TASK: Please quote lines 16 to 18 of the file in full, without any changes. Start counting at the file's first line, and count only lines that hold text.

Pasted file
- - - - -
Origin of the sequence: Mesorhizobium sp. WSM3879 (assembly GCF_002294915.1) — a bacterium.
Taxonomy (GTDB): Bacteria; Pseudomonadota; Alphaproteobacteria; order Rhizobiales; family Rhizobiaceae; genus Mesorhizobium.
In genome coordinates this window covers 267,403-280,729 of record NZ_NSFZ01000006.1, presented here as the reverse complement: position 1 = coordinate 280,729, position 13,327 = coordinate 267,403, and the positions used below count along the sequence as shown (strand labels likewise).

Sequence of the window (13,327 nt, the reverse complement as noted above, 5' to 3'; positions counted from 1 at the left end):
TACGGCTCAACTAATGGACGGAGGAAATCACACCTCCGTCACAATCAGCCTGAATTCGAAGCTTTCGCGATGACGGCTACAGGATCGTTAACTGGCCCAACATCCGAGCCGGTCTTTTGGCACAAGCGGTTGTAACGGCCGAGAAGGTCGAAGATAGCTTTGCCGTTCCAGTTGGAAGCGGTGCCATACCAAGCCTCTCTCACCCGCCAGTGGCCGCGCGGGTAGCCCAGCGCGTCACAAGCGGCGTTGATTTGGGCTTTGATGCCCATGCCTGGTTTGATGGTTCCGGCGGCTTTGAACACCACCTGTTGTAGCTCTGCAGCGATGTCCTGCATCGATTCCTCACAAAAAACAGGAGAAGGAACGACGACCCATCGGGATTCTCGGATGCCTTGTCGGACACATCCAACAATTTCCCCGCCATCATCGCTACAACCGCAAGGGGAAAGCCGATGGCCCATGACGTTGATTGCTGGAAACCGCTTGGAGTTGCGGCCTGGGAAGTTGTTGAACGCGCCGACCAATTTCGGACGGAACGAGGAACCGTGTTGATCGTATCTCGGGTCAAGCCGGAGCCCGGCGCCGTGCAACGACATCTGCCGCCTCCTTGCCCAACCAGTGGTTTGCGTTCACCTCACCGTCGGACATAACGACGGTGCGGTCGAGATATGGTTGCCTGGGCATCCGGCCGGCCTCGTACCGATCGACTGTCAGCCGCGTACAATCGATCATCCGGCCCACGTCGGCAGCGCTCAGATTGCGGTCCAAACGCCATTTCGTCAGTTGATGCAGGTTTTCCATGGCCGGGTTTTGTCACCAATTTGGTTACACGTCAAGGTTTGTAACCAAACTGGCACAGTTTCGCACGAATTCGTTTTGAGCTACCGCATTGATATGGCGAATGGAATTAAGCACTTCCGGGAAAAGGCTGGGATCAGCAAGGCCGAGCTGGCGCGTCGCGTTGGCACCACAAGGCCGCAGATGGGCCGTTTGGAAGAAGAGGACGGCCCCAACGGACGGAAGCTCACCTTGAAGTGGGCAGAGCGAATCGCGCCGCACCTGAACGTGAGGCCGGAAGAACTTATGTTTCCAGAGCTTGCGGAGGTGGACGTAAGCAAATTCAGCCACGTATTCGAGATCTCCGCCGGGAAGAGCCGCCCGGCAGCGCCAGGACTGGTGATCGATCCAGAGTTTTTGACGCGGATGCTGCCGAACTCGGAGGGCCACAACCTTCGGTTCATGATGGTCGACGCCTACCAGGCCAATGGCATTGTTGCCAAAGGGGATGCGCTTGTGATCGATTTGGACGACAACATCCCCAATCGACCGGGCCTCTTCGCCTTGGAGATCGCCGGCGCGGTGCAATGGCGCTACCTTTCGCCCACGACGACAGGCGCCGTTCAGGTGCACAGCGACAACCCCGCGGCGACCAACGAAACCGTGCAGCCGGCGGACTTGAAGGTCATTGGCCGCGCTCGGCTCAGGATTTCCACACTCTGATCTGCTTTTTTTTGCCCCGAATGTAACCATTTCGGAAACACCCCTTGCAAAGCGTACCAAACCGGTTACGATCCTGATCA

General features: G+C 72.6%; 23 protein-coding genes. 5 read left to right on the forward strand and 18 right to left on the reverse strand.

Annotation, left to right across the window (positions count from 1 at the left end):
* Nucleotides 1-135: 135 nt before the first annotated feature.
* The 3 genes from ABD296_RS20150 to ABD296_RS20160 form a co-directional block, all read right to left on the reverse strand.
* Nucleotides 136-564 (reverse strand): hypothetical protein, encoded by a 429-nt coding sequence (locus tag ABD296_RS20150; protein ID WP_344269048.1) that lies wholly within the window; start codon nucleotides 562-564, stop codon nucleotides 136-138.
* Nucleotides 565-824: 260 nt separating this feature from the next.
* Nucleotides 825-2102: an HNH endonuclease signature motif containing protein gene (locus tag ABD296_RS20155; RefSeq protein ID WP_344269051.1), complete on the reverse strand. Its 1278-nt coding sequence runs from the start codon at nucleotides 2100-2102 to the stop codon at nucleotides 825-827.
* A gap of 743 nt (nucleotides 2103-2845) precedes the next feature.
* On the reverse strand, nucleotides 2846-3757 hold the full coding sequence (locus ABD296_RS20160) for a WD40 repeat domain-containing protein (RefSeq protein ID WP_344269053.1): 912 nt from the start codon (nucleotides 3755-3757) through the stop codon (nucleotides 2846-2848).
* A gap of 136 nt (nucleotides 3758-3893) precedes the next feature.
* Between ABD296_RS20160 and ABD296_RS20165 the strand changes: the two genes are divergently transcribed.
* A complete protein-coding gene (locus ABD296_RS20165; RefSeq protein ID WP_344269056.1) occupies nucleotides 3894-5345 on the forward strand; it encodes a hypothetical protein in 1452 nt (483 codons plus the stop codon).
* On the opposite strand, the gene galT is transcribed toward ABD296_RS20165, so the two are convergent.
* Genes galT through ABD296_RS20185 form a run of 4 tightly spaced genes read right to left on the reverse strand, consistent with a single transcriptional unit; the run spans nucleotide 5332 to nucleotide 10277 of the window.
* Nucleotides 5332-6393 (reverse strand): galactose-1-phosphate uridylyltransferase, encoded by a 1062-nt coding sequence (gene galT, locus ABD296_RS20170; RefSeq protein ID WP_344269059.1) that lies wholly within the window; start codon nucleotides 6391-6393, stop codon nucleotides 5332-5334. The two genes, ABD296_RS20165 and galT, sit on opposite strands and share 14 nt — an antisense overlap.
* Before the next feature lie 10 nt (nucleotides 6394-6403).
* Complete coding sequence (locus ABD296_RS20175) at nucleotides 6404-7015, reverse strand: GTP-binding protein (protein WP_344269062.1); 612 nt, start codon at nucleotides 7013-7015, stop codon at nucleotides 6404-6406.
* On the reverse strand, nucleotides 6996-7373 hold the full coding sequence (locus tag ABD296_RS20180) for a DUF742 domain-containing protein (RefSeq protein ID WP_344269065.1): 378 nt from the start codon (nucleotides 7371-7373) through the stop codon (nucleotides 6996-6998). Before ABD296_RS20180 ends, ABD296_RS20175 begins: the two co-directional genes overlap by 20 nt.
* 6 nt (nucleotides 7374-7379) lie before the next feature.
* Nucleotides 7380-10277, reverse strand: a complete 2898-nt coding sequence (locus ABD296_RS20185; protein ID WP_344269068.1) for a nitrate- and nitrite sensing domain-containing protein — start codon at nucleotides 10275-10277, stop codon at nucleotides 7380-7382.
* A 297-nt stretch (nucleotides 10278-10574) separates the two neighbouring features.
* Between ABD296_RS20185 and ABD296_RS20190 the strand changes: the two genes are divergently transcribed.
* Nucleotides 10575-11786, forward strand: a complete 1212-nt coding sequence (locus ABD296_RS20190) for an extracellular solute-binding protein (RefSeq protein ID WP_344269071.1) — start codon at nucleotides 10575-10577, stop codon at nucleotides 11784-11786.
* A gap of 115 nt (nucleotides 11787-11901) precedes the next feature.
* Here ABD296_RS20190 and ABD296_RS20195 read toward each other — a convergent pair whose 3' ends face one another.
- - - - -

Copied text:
* Between ABD296_RS20160 and ABD296_RS20165 the strand changes: the two genes are divergently transcribed.
* A complete protein-coding gene (locus ABD296_RS20165; RefSeq protein ID WP_344269056.1) occupies nucleotides 3894-5345 on the forward strand; it encodes a hypothetical protein in 1452 nt (483 codons plus the stop codon).
* On the opposite strand, the gene galT is transcribed toward ABD296_RS20165, so the two are convergent.